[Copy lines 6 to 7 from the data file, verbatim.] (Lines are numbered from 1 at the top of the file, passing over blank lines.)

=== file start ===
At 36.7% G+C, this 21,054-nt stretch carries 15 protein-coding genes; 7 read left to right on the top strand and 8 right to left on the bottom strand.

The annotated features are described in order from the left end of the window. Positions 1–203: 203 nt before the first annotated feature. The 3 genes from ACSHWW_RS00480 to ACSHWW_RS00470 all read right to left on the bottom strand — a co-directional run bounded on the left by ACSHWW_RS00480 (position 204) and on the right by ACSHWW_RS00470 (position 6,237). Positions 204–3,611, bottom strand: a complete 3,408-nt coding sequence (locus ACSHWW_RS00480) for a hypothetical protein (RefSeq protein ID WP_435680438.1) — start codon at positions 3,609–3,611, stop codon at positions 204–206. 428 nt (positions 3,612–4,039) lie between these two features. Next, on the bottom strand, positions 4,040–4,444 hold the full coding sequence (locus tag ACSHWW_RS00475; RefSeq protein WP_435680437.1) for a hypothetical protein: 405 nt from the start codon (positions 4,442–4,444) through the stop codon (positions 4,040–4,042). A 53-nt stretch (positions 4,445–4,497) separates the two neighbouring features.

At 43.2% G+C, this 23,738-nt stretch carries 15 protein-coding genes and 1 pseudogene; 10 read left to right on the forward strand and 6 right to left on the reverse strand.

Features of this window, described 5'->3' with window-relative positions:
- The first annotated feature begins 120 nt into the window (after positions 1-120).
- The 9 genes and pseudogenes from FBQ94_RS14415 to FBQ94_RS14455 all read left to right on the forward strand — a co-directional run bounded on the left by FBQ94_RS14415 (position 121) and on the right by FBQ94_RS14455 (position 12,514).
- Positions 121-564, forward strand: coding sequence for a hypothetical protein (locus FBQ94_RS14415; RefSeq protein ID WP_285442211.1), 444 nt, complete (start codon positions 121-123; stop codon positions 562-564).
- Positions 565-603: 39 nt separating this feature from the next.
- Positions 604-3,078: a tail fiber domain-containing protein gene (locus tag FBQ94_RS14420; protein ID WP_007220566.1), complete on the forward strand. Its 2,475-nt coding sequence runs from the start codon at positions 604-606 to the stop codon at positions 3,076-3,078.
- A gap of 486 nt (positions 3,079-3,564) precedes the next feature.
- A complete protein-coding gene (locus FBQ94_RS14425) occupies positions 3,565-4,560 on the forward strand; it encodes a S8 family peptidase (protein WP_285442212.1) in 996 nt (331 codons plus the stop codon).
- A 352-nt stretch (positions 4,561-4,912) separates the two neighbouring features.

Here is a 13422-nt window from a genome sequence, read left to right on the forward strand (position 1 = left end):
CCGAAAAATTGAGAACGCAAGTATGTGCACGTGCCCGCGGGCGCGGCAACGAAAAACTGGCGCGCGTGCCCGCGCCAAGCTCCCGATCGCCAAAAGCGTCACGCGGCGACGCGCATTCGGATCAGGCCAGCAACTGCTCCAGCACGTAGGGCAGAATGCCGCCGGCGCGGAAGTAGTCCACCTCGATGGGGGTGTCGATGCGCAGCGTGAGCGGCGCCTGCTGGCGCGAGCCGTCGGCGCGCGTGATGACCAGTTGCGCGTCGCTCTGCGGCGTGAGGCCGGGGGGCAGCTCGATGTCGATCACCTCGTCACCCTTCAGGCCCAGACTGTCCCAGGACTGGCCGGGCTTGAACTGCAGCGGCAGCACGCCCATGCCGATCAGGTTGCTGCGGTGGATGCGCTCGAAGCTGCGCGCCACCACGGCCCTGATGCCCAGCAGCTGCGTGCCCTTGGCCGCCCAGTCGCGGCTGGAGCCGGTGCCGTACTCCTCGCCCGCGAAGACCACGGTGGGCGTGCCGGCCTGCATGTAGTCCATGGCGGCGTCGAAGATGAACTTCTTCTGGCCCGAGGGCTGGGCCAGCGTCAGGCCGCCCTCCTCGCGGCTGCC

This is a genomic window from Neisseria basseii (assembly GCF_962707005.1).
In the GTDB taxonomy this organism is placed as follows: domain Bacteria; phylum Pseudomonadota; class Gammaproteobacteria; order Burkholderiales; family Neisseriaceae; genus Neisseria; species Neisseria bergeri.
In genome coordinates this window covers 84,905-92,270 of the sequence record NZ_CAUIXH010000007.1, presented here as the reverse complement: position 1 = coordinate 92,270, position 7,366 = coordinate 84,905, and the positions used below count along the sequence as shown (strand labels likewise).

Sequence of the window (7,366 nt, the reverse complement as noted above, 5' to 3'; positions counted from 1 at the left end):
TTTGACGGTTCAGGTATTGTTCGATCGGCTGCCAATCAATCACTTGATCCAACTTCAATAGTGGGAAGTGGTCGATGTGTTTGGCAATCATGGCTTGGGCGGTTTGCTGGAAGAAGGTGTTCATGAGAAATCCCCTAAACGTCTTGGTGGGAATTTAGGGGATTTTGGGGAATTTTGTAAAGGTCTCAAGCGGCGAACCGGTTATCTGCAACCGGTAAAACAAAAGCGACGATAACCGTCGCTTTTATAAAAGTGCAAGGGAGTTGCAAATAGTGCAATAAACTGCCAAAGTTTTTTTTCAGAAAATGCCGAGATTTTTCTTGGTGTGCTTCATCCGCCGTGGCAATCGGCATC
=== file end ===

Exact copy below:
- The 9 genes and pseudogenes from FBQ94_RS14415 to FBQ94_RS14455 all read left to right on the forward strand — a co-directional run bounded on the left by FBQ94_RS14415 (position 121) and on the right by FBQ94_RS14455 (position 12,514).
- Positions 121-564, forward strand: coding sequence for a hypothetical protein (locus FBQ94_RS14415; RefSeq protein ID WP_285442211.1), 444 nt, complete (start codon positions 121-123; stop codon positions 562-564).